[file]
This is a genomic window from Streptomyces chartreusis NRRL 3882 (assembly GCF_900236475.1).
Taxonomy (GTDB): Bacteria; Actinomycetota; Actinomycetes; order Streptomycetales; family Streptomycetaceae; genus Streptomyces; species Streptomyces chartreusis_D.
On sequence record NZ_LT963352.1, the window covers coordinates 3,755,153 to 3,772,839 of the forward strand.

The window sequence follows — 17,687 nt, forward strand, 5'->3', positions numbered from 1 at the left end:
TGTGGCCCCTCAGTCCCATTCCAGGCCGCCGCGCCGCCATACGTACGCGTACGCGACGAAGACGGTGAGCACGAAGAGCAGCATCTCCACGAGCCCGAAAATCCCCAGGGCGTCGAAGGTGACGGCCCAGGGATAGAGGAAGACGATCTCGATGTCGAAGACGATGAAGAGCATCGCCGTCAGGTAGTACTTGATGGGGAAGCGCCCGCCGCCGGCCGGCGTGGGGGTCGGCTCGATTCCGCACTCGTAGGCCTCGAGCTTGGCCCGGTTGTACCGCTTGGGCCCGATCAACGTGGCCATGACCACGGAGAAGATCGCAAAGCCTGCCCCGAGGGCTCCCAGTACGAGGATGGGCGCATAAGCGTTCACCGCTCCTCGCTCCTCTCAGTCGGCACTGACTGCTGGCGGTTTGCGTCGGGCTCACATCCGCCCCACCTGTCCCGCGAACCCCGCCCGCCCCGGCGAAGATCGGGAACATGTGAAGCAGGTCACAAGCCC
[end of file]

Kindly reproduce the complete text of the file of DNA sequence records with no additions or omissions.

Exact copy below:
This is a genomic window from Streptomyces chartreusis NRRL 3882 (assembly GCF_900236475.1).
Taxonomy (GTDB): Bacteria; Actinomycetota; Actinomycetes; order Streptomycetales; family Streptomycetaceae; genus Streptomyces; species Streptomyces chartreusis_D.
On sequence record NZ_LT963352.1, the window covers coordinates 3,755,153 to 3,772,839 of the forward strand.

The window sequence follows — 17,687 nt, forward strand, 5'->3', positions numbered from 1 at the left end:
TGTGGCCCCTCAGTCCCATTCCAGGCCGCCGCGCCGCCATACGTACGCGTACGCGACGAAGACGGTGAGCACGAAGAGCAGCATCTCCACGAGCCCGAAAATCCCCAGGGCGTCGAAGGTGACGGCCCAGGGATAGAGGAAGACGATCTCGATGTCGAAGACGATGAAGAGCATCGCCGTCAGGTAGTACTTGATGGGGAAGCGCCCGCCGCCGGCCGGCGTGGGGGTCGGCTCGATTCCGCACTCGTAGGCCTCGAGCTTGGCCCGGTTGTACCGCTTGGGCCCGATCAACGTGGCCATGACCACGGAGAAGATCGCAAAGCCTGCCCCGAGGGCTCCCAGTACGAGGATGGGCGCATAAGCGTTCACCGCTCCTCGCTCCTCTCAGTCGGCACTGACTGCTGGCGGTTTGCGTCGGGCTCACATCCGCCCCACCTGTCCCGCGAACCCCGCCCGCCCCGGCGAAGATCGGGAACATGTGAAGCAGGTCACAAGCCC